What, exactly, is the Speed of Business?
I once heard a marketing tagline that said: “moving at the speed of business.”

I thought: “What is the meaning of this?” If the speed of technology is blisteringly fast and the speed of government is glacial, what exactly is the speed of business?

It is an intriguing question. Particularly after this last couple of months in which we at Web Samurai for Hire have been working with civic leaders, municipal governments, and chambers of commerce that are all ‘decision by committee’. Needless to say, this speed is not terribly brisk.

It is possible for small start-ups to be quick and nimble. Fewer people mean fewer decision makers which results in quicker decisions. It is understood to be a strong attribute to fledgling businesses. As businesses grow and more management tiers are added the process becomes more cumbersome. All too often the midsize corp. can flounder because of this, where there are too many skippers and not enough deck hands which often leads to a bloated payroll for management. Nothing can kill productivity faster than this top heaviness. In large organizations, as in government, whenever you must make decisions by committee you will invariably slow down the speed of business.

But what happens when there are market forces at work that are moving quite quickly. A good example right now is the movement for structural reform in the criminal justice system. Or we might look at the public interest in making behemoth tech companies more accountable for data privacy. But how can an effective, sweeping, positive change be enacted if the meat grinder of bureaucracy turns so slowly? There must be a balance somewhere between “move fast, break things” and the glacial pace of those afraid of losing the status quo.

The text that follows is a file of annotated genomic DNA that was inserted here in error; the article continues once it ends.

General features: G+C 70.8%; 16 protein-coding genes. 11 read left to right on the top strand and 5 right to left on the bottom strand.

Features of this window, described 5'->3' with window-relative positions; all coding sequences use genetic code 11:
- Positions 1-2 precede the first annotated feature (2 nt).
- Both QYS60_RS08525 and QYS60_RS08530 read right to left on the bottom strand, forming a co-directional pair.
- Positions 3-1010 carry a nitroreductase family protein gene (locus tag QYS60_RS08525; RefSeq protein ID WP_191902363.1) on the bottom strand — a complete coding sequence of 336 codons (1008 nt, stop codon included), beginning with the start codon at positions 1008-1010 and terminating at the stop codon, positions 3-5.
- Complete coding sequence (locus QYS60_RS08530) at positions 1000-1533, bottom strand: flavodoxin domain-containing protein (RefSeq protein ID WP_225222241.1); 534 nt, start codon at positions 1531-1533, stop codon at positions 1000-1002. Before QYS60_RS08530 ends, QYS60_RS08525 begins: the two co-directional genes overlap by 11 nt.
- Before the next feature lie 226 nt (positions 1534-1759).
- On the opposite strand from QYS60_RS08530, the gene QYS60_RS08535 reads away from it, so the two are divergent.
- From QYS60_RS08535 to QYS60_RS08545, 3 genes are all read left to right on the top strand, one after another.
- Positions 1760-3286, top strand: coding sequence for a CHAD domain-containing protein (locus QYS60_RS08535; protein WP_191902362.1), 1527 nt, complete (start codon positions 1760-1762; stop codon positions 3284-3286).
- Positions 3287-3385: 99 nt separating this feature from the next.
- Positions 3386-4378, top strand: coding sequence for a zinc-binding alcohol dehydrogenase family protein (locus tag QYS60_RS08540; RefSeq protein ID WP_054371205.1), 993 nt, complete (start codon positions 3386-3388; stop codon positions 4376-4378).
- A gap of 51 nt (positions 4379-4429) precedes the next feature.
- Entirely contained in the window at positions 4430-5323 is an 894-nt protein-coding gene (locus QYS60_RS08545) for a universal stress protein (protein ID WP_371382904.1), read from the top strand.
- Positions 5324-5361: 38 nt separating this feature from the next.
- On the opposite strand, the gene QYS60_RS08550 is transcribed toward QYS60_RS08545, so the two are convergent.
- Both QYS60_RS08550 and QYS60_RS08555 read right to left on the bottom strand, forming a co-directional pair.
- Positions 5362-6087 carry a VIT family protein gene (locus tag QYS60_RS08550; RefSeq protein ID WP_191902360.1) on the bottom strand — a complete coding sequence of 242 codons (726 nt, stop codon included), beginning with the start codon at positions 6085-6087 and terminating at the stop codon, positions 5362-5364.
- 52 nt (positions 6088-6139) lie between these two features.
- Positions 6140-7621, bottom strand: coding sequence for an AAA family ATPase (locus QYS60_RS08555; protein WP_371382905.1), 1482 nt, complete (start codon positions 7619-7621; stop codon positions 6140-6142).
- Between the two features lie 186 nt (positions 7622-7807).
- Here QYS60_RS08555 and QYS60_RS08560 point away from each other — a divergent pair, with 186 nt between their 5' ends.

When industry has adopted best practice guidelines they are arrived at through years of trial-and-error experience and so it is very hard to come in and try to change those guidelines. Even though an outside observer might come in with fresh eyes and perceive redundancies or inefficiencies, they might miss that these inefficiencies are built-in to slow the process and protect line workers, or those redundancies are there to guard against releasing a mistake somewhere. If the long-standing expert is closed to the fresh suggestions of the knowledgeable observer and the knowledgeable observer is blind to the legacy process of the long-standing expert, then no balance can be reached. Somehow there must be a freedom and willingness to always be improving. To listen, hear, and understand new ideas. Not just make decisions based on “that’s how we’ve always done it.” 

This harkens back to a common refrain for Web Samurai for Hire of being able to question yourself to not get complacent.

Once you have best practice guidelines it is ok to continue to revise and revisit them. Small businesses must be willing to try new things and even abandon core beliefs. Maybe your business is not a bakery catering service, but a traveling cupcakes and cocktails truck. Businesses of all sizes are required to pivot for all sorts of reasons. Is your business set up to move and maneuver quickly or are you the Titanic, destined to hit the iceberg every single time?

It is certain that there is no single answer to the question: what is the speed of business? The speed of business is not a constant but a variable, and it is clear that it is a variable that must be solved-for regularly in the effort to grow any business in a sustainable way.